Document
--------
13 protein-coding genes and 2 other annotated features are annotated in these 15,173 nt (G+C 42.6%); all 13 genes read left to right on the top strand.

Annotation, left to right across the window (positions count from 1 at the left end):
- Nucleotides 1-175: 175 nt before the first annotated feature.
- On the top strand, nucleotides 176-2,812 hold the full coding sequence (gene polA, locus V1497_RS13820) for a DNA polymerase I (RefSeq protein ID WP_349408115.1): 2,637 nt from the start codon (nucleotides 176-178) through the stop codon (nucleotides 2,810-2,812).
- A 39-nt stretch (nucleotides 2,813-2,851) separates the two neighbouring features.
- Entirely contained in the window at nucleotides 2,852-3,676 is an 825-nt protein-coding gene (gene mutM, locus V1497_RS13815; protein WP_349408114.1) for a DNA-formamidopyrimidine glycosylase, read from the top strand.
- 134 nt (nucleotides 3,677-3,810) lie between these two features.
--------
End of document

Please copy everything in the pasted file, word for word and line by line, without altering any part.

13 protein-coding genes and 2 other annotated features are annotated in these 15,173 nt (G+C 42.6%); all 13 genes read left to right on the top strand.

Annotation, left to right across the window (positions count from 1 at the left end):
- Nucleotides 1-175: 175 nt before the first annotated feature.
- On the top strand, nucleotides 176-2,812 hold the full coding sequence (gene polA, locus V1497_RS13820) for a DNA polymerase I (RefSeq protein ID WP_349408115.1): 2,637 nt from the start codon (nucleotides 176-178) through the stop codon (nucleotides 2,810-2,812).
- A 39-nt stretch (nucleotides 2,813-2,851) separates the two neighbouring features.
- Entirely contained in the window at nucleotides 2,852-3,676 is an 825-nt protein-coding gene (gene mutM, locus V1497_RS13815; protein WP_349408114.1) for a DNA-formamidopyrimidine glycosylase, read from the top strand.
- 134 nt (nucleotides 3,677-3,810) lie between these two features.